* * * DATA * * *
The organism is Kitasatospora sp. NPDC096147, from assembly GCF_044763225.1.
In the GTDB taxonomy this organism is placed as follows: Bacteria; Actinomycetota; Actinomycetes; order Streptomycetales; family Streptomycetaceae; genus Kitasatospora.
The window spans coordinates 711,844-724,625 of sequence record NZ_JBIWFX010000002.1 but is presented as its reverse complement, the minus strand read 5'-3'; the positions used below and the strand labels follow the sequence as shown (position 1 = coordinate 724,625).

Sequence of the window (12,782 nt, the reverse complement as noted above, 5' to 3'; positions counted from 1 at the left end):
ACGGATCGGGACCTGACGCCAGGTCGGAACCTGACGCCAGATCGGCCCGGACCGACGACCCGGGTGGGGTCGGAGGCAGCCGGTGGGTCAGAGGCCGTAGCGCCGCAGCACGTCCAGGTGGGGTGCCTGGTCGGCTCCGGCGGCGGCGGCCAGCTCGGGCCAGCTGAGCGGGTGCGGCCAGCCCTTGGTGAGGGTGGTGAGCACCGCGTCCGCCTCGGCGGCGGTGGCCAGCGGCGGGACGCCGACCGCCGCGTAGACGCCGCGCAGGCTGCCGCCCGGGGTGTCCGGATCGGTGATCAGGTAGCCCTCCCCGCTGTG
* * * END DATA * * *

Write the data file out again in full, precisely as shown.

The organism is Kitasatospora sp. NPDC096147, from assembly GCF_044763225.1.
In the GTDB taxonomy this organism is placed as follows: Bacteria; Actinomycetota; Actinomycetes; order Streptomycetales; family Streptomycetaceae; genus Kitasatospora.
The window spans coordinates 711,844-724,625 of sequence record NZ_JBIWFX010000002.1 but is presented as its reverse complement, the minus strand read 5'-3'; the positions used below and the strand labels follow the sequence as shown (position 1 = coordinate 724,625).

Sequence of the window (12,782 nt, the reverse complement as noted above, 5' to 3'; positions counted from 1 at the left end):
ACGGATCGGGACCTGACGCCAGGTCGGAACCTGACGCCAGATCGGCCCGGACCGACGACCCGGGTGGGGTCGGAGGCAGCCGGTGGGTCAGAGGCCGTAGCGCCGCAGCACGTCCAGGTGGGGTGCCTGGTCGGCTCCGGCGGCGGCGGCCAGCTCGGGCCAGCTGAGCGGGTGCGGCCAGCCCTTGGTGAGGGTGGTGAGCACCGCGTCCGCCTCGGCGGCGGTGGCCAGCGGCGGGACGCCGACCGCCGCGTAGACGCCGCGCAGGCTGCCGCCCGGGGTGTCCGGATCGGTGATCAGGTAGCCCTCCCCGCTGTG